(The Warrior’s ultimate scheme was never easy to figure out.  He seemed to spend most of his time flexing his muscles.)

As for the undercover agents, Doc Austin is investigating drug dealers in South Texas.  Scorpion (Tammy Parks) and Shark (Darren Wise) are trying to infiltrate The Warrior’s Vegas-based porn operation.  Fu (Gerald Okamura) is working as an Elvis impersonator.  Cobra (Julie K. Smith) is working as an exotic dancer in Beverly Hills because of … reasons, I guess?  Another agent, Tiger (Shae Marks) teams up with a pilot named J. Tyler Ward (Christian Letelier) because it’s not a Sidaris film without someone flying a plane over the bayous.  To be honest, it seems like most of these people are just hanging out.  I wouldn’t necessarily trust any of them with any national security secrets.

Anyway, this is pretty much a typical Sidaris film: stuff blows up, everyone gets naked, and there’s a lot of bad jokes.  Even by the standards of a Sidaris film, the acting is incredibly bad.  Remember those scenes in Boogie Nights where Mark Wahlberg and John C. Reilly played Brock Landers and Chest Rockwell?  That’s about the level of talent that we’re talking about here.  To illustrate, here’s a typical scene from Day of the Warrior:

In short, it’s no Hard Ticket to Hawaii but at least Dallas looks good.

Embracing the Melodrama Part III #4: The Grasshopper (dir by Jerry Paris)

“It’s very simple what I want to be: totally happy; totally different; and totally in love.”

— Christine Adams (Jacqueline Bisset) in The Grasshopper (1970)

Seriously, is Christine asking for too much?

Total happiness?  That may sound like a lot but trust me, it can be done.

Totally different?  That’s a little bit more challenging because, to be honest, you’re either different or you’re not.  If you have to make the effort to be different, then you definitely are not.

Totally in love?  Well, it depends on how you define love…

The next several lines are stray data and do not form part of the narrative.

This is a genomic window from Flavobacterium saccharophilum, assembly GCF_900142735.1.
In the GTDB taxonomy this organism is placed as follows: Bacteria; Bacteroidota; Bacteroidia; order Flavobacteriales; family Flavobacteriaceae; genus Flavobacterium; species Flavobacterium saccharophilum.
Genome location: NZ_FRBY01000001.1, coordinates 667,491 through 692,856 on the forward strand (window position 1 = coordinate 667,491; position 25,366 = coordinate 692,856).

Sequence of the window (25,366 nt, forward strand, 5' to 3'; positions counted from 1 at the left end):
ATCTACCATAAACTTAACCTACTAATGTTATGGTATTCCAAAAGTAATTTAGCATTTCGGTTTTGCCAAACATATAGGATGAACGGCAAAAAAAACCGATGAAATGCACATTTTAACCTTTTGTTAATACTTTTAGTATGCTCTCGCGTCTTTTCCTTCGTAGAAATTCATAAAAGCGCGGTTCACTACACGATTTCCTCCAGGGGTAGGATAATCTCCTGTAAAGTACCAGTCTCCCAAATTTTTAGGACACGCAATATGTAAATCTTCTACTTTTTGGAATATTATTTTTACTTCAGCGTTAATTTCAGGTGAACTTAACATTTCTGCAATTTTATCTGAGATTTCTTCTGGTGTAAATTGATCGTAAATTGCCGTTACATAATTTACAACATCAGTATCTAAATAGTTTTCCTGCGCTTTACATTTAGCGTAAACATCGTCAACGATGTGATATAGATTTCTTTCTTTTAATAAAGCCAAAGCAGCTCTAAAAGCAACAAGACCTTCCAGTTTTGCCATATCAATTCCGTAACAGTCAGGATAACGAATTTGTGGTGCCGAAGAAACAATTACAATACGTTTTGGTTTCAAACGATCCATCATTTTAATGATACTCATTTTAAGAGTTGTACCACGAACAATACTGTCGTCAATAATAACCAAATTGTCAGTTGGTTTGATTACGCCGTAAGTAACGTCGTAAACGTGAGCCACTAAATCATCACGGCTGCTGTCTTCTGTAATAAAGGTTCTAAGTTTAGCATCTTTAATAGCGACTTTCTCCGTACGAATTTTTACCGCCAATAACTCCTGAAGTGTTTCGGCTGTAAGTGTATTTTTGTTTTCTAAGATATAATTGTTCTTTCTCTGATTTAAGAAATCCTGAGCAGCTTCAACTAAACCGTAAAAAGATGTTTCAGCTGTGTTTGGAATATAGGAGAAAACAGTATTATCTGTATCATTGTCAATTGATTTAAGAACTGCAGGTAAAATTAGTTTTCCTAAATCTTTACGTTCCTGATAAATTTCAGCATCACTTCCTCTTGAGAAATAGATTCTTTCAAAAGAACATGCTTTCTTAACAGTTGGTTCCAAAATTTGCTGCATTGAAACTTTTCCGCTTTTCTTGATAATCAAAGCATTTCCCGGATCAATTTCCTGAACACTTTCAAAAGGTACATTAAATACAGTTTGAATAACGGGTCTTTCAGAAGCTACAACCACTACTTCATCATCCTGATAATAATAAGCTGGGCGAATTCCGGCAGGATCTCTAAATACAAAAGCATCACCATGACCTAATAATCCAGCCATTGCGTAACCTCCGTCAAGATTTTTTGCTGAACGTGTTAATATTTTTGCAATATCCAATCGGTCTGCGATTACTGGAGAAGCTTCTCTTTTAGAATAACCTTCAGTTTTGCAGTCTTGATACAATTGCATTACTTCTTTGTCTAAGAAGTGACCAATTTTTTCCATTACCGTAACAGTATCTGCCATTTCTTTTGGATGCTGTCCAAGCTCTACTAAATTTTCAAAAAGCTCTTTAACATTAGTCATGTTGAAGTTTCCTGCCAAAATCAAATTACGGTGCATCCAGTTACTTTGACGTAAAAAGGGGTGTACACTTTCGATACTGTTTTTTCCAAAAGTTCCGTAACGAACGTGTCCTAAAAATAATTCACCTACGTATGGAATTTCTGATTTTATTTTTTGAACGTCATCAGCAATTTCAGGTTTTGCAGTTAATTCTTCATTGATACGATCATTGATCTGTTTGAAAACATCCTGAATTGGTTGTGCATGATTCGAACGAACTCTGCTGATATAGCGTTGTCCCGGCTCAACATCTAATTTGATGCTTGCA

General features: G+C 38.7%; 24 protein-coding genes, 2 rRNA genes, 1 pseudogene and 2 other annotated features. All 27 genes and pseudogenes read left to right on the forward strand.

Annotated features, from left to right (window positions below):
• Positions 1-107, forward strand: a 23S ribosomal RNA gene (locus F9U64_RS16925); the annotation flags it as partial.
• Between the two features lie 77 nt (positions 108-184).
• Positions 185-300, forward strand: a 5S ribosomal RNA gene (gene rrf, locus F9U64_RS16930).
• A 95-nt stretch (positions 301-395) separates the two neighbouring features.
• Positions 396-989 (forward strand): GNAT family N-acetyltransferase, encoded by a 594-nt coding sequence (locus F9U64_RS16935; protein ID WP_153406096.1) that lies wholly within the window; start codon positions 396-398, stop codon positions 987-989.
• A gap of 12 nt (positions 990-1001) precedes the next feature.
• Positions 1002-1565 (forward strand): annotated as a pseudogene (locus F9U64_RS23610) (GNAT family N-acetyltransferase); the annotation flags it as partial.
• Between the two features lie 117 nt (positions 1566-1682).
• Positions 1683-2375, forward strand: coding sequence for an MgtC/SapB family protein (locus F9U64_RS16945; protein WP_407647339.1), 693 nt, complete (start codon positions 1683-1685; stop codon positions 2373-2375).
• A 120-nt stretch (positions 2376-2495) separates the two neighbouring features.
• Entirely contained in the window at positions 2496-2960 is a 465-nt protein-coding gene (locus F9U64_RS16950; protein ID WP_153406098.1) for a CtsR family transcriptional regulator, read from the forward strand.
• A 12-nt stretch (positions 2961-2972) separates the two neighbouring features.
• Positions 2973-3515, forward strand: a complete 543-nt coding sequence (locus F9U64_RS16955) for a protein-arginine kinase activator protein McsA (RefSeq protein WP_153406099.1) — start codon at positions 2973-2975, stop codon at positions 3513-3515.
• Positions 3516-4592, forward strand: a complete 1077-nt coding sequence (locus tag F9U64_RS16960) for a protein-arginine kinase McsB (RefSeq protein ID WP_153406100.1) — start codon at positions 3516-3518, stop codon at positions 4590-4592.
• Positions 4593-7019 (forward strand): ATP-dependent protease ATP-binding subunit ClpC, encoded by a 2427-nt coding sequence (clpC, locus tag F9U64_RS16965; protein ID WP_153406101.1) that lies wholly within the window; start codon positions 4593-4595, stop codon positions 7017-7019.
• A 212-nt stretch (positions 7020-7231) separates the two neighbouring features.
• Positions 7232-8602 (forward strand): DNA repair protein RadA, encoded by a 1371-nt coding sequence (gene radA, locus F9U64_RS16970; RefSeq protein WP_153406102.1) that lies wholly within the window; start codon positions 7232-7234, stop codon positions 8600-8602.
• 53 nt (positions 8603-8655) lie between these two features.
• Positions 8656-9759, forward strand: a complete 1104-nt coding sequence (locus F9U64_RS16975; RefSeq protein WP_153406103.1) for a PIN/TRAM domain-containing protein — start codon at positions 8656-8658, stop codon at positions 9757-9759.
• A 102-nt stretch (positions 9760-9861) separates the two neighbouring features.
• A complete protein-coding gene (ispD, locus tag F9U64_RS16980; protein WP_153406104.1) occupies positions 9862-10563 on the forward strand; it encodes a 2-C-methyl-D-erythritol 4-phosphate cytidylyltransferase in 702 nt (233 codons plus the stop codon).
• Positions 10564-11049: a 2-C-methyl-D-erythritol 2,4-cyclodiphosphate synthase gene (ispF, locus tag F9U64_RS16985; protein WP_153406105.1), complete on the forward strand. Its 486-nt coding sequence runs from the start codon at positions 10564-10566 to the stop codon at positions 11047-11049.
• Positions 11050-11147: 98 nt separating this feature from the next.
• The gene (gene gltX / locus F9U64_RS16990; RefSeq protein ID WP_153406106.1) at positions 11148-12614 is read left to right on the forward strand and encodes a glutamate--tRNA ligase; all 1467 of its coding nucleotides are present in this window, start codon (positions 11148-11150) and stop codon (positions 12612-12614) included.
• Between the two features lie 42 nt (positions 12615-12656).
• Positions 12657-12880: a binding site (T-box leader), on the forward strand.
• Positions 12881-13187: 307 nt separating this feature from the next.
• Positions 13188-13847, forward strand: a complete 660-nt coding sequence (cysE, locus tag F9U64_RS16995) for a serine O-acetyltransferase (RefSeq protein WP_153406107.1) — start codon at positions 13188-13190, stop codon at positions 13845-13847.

At the start of The Grasshopper, Christine thinks that she’s heading to America to find love.  While an oh-so late 60s/early 70s theme song plays in the background, Christine leaves her small hometown in Canada and she heads down to California.  She’s planning on meeting up with her boyfriend Eddie (Tim O’Kelly) and taking a job as a bank teller.

Of course, it soon turns out that working in a bank isn’t as exciting as Christine originally assumed.  Eddie expects Christine to just be a conventional girlfriend and that’s not what Christine is looking for. As well, it’s possible that Christine may have seen Targets, in which O’Kelly played an all-American boy who picks up a rifle and goes on a killing spree.

And so, Christine abandons Eddie and heads to Las Vegas.  Since this movie was made in 1970 and Uber didn’t exist back then, Christine’s preferred method of traveling is hitchhiking.  This gives her a chance to meet the usual collection of late 60s weirdos who always populate movies like this.  One driver crosses herself when Christine says that she plans to have a baby before getting married.  Another is a hacky Las Vegas comic.

In Vegas, Christine applies for a job as a showgirl.  As she explains to sleazy casino owner Jack Benton (Ed Flanders), she “once did Little Women in school.”

“Did you do it nude?” Jack replies.

Yep, that’s Vegas for you!  It’s the city of Showgirls, Casino, and Saved By The Bell: Wedding in Vegas, after all!

Anyway, thing do get better once Christine meets and falls in love with Tommy Marcott (Jim Brown), a former football player who is now working as a door greeter in Jack’s casino.  Everyone tells Christine not to get involved with Tommy.  One of Jack’s men, a menacing hitman who looks just like Johnny from Night of the Living Death (he even wears glasses), warns Christine to watch herself.

Through a long series of events, Christine ends up on her own again.  The usual collection of 70s events occur: murder, drugs, prostitution, and ultimately a stint as the mistress of a rich man played by Joseph Cotten.  The important thing is that it all eventually leads to Christine and a skywriter getting stoned, stealing a plane, and deciding to write a message in the sky.

That’s when this happens:

Yes, it’s all very 1970!

Anyway, The Grasshopper is one of those films that tries to have it both ways.  Establishment audiences could watch it and think, “Wow, those kids are really messed up.”  Counterculture audiences could watch it and say, “Old people are such hypocrites.”  Oddly enough, The Grasshopper was written by future director Garry Marshall and it’s an incredibly overwrought film.  There’s not a subtle moment to be found in the entire film and the film’s direction is flashy but empty.  However, for those of us who love history, it’s as close to 1970 as we’re going to get without hopping into a time machine.